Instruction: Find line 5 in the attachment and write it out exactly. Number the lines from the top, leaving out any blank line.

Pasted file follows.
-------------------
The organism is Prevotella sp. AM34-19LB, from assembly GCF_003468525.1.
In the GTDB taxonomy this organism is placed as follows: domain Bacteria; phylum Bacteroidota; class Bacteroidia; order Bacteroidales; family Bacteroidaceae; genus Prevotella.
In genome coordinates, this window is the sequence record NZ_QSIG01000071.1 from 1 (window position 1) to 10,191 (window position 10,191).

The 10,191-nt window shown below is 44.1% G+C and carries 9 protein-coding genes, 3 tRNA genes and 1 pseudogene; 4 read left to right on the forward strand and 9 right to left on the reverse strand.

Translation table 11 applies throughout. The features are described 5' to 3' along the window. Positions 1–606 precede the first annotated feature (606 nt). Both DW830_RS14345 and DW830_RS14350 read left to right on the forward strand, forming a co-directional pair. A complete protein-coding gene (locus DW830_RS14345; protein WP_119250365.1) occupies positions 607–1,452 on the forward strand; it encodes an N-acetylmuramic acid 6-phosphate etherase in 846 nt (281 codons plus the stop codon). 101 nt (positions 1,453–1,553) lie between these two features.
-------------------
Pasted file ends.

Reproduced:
Translation table 11 applies throughout. The features are described 5' to 3' along the window. Positions 1–606 precede the first annotated feature (606 nt). Both DW830_RS14345 and DW830_RS14350 read left to right on the forward strand, forming a co-directional pair. A complete protein-coding gene (locus DW830_RS14345; protein WP_119250365.1) occupies positions 607–1,452 on the forward strand; it encodes an N-acetylmuramic acid 6-phosphate etherase in 846 nt (281 codons plus the stop codon). 101 nt (positions 1,453–1,553) lie between these two features.